In chapter 5 of The Clown King, I explore the relationship between American and British entertainment in this period. Artistes like Arthur Nelson could travel between London and New York in a few days with the advent of steam. The Great Western, one of the first cross-Atlantic steamships crossed in 15.5 days in 1838. The average time taken to cross the atlantic between 1845 and 1850 dropped from 14 to 9.5 days. In addition the size of liners increased substantially with capacities of up to 1,500 passengers.
One of the entertainers to emigrate and make a name for himself was William B. Harrison, a Lambeth born comic singer. He had come to New York in 1841 and was employed at P.T. Barnum’s American Museum. Harrison and Arthur Nelson were to team up in 1846 providing musical and comic song entertainment in New York, Boston and the surrounding industrial towns. Harrison was to manage one of P.T. Barnum’s most successful acts, General Tom Thumb (Charles S. Stratton) and his ‘party’, comprising Commodore Nutt, Lavinia Warren and Minnie Warren, her sister. Their professional relationship ended in when in 1863, Charles and Lavinia were to marry. In 1866, The ‘party’ commenced their tour of Britain with an addition, an infant child who they claimed was the offspring of the couple. Lavinia, in her autobiography written in the late 1870s, confirmed the fact that Barnum obtained babies to play the role at the places they visited. As the child grew, she was replaced by another.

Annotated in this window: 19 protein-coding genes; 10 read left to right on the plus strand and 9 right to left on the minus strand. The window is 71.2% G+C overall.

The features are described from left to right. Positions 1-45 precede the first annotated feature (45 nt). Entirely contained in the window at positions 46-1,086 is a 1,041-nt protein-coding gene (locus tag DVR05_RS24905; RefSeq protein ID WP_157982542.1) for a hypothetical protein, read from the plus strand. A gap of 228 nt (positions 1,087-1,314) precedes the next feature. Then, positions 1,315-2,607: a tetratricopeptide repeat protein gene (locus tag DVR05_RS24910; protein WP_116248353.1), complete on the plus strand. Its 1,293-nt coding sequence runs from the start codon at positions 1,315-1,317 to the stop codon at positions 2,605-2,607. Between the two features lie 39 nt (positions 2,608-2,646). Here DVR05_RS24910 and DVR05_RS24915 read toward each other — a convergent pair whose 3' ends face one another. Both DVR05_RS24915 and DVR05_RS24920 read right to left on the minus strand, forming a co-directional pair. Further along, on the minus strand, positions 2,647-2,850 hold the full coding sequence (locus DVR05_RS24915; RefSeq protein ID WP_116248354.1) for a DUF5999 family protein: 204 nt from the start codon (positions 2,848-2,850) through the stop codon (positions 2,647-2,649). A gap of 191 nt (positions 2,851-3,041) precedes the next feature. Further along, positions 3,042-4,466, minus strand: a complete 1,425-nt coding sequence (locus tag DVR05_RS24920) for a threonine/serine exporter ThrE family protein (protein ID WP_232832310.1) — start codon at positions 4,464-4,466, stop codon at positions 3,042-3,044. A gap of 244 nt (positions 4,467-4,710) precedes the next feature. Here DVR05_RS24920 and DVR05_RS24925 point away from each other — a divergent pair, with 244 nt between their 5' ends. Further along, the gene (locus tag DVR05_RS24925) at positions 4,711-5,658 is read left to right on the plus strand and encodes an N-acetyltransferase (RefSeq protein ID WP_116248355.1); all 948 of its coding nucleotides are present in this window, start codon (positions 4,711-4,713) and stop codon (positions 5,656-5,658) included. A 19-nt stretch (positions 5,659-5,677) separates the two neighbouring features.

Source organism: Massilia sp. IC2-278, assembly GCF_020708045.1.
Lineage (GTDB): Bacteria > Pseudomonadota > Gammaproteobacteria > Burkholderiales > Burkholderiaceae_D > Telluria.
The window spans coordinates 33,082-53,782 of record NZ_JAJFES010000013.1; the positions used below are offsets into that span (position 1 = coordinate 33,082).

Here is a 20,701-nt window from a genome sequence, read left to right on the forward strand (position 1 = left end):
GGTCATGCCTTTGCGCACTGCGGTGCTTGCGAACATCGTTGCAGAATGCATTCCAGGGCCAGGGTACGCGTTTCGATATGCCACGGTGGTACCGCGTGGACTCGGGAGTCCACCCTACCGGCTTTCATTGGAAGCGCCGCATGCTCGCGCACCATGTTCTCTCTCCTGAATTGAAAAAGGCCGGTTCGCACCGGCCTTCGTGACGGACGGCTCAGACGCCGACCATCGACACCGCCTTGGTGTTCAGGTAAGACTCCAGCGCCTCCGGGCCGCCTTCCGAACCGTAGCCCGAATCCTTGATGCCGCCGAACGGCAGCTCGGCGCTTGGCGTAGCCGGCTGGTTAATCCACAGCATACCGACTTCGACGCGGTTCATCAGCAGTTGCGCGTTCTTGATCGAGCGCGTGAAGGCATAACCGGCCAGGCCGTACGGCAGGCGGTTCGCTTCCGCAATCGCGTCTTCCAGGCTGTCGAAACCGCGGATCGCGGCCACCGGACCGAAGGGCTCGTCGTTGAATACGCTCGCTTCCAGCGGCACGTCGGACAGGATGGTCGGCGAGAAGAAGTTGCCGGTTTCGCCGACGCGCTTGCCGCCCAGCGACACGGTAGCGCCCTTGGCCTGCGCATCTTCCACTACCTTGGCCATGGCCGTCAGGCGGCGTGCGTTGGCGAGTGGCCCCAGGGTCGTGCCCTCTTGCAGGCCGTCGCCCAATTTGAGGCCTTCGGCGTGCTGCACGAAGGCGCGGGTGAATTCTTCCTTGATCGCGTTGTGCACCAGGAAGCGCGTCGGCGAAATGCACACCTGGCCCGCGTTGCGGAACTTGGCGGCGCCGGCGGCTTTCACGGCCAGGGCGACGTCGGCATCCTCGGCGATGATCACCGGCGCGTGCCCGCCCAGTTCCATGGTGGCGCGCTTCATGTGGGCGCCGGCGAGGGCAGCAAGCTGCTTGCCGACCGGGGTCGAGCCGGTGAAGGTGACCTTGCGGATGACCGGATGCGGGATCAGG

In September 1866, the hoax came to an abrupt end when the child touring with them throughout East Anglia was taken ill and died. We do not know how attached Charles and Lavinia were to these surrogates, but the pretence was kept up. Minnie Warren Stratton was buried under that name in Earlham Cemetery, Norwich. Newspaper reports state that Commodore Nutt and Minnie Warren had to perform on their own for some weeks after due to the sadness of the grieving parents. The Norfolk News reported:
“The funeral took place on Wednesday forenoon in the Norwich cemetery, being attended by the General and his wife, and although every effort was made to keep the obsequies strictly private, about a thousand people had congregated in the cemetery the time of the interment. It is said to be the intention the General to apply for an order to have the corpse removed to America, his native land, when he himself returns.” (Norfolk News 29 September 1866 p.5.)
The child was never re-interred and her grave remains there until this day.